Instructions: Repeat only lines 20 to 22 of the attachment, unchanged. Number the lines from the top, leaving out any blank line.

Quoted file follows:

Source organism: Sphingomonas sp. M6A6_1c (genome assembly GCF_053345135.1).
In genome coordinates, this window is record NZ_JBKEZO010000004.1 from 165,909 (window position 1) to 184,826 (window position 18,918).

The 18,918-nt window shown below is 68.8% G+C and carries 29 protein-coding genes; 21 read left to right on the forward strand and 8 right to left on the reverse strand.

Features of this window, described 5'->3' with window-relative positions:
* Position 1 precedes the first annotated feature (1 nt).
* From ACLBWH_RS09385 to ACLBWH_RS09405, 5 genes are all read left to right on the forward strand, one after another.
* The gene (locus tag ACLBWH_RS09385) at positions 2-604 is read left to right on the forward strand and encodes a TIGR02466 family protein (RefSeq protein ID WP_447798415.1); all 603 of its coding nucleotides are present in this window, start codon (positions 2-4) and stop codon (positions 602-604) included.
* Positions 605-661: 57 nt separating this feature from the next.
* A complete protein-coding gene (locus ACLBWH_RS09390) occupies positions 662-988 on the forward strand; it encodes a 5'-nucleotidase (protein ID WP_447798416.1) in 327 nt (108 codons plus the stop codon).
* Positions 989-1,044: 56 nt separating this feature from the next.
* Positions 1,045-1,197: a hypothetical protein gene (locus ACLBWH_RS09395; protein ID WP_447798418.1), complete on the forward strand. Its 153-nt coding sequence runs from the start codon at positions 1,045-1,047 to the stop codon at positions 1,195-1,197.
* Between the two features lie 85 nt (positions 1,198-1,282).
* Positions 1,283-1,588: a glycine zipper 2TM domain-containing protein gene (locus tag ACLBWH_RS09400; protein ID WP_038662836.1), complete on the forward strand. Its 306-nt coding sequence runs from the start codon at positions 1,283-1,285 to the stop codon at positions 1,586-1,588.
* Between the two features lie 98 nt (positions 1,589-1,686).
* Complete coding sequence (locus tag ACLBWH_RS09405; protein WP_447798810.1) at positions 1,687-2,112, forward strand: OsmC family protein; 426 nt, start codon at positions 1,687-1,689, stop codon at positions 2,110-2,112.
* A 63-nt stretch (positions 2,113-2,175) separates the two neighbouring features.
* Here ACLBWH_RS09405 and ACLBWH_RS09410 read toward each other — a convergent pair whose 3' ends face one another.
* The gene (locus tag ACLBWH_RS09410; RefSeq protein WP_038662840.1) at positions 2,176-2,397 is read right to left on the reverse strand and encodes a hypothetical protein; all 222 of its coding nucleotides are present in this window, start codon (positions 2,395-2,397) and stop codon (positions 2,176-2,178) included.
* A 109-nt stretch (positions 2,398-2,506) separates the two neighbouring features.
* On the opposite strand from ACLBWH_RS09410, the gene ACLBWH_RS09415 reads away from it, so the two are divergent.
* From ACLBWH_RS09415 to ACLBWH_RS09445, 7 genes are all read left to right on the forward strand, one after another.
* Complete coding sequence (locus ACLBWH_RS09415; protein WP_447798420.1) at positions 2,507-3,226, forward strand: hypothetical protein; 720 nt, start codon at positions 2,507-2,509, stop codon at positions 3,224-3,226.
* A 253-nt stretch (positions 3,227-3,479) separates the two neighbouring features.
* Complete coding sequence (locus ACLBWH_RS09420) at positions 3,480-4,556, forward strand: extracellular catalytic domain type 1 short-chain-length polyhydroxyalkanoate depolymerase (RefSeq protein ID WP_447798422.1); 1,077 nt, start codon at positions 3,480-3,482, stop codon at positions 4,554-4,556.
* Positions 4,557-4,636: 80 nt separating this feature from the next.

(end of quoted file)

* On the opposite strand from ACLBWH_RS09410, the gene ACLBWH_RS09415 reads away from it, so the two are divergent.
* From ACLBWH_RS09415 to ACLBWH_RS09445, 7 genes are all read left to right on the forward strand, one after another.
* Complete coding sequence (locus ACLBWH_RS09415; protein WP_447798420.1) at positions 2,507-3,226, forward strand: hypothetical protein; 720 nt, start codon at positions 2,507-2,509, stop codon at positions 3,224-3,226.